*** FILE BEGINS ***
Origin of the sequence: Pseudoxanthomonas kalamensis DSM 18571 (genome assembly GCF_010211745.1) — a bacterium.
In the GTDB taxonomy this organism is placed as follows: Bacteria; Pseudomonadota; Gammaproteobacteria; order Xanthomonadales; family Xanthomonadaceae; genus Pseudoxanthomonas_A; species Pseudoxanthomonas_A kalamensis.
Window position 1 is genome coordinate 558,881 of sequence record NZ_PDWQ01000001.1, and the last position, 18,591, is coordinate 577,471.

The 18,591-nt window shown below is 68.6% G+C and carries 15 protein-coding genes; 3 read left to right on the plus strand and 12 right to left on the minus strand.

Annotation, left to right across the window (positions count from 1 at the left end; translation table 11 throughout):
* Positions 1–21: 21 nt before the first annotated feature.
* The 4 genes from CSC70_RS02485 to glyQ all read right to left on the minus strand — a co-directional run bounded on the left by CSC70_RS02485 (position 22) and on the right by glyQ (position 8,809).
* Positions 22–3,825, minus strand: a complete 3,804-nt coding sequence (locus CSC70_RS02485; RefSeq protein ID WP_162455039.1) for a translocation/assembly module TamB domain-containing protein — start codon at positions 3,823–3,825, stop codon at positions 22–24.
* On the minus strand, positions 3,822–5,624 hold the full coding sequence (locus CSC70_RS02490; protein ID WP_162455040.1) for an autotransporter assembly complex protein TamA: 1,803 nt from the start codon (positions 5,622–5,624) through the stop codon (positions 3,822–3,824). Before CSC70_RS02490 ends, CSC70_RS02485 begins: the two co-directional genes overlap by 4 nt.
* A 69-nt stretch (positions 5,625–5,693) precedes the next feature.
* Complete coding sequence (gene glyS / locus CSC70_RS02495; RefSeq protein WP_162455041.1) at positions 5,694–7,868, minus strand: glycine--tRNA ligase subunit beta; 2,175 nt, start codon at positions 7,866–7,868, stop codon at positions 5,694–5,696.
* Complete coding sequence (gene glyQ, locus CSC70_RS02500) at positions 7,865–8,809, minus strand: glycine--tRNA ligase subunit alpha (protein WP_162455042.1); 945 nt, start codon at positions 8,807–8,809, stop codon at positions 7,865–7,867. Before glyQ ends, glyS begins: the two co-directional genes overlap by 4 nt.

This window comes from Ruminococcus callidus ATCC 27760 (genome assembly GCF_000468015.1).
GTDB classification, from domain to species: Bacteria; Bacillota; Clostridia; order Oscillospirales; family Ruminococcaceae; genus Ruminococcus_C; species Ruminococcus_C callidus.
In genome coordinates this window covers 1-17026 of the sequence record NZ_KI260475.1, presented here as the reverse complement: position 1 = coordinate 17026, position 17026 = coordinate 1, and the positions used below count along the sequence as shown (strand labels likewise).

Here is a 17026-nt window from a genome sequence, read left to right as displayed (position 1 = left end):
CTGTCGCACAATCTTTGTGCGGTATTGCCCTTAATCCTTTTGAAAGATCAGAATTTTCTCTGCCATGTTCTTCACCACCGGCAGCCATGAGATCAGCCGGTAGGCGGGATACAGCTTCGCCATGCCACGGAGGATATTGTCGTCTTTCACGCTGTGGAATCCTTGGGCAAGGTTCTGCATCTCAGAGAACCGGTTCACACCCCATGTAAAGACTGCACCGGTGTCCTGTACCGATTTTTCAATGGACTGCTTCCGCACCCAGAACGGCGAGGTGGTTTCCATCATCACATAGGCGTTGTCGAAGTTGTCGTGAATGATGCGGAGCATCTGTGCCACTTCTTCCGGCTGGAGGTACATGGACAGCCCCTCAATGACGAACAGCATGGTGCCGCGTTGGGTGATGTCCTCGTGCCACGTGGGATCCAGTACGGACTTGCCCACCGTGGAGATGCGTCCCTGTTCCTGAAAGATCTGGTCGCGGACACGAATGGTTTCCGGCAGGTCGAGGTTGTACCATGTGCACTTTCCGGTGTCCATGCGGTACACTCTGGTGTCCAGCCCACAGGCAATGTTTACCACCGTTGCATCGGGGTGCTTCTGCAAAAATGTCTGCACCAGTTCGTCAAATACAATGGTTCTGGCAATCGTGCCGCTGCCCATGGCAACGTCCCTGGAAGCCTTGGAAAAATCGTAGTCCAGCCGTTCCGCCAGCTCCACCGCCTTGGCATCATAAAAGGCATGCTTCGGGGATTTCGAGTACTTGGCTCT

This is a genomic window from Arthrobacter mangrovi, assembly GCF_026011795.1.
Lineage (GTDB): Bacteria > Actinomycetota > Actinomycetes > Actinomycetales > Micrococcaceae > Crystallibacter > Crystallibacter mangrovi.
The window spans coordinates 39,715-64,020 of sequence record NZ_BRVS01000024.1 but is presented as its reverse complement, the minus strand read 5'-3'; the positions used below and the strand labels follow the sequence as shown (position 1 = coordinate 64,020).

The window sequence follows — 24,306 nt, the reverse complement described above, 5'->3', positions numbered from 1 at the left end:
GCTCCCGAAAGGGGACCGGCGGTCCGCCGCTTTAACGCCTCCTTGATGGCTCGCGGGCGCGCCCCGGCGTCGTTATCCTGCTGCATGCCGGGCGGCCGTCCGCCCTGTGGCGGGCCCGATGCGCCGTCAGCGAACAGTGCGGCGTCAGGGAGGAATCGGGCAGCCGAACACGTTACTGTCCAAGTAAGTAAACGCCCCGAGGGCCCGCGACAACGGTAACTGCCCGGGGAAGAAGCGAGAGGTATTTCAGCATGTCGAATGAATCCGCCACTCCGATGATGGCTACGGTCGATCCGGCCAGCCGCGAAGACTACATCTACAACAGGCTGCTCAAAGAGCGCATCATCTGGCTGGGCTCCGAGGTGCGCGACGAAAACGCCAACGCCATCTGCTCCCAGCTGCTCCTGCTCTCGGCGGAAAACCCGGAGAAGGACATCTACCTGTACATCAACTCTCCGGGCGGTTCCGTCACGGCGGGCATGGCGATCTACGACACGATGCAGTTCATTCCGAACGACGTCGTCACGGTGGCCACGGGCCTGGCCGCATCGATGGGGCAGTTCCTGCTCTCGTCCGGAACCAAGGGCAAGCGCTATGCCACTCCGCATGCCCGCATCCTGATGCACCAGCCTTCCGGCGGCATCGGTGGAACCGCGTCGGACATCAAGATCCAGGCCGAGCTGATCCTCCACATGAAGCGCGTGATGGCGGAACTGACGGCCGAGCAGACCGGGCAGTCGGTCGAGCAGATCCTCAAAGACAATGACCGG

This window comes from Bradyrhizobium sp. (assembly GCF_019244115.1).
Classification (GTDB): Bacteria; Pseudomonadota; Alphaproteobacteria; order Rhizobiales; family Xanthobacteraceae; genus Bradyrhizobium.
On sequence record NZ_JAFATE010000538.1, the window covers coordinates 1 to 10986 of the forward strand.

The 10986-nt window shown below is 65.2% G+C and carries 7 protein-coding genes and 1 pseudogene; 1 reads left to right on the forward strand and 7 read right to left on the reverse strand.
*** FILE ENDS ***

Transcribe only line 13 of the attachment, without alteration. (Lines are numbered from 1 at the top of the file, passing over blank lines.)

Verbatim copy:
This window comes from Ruminococcus callidus ATCC 27760 (genome assembly GCF_000468015.1).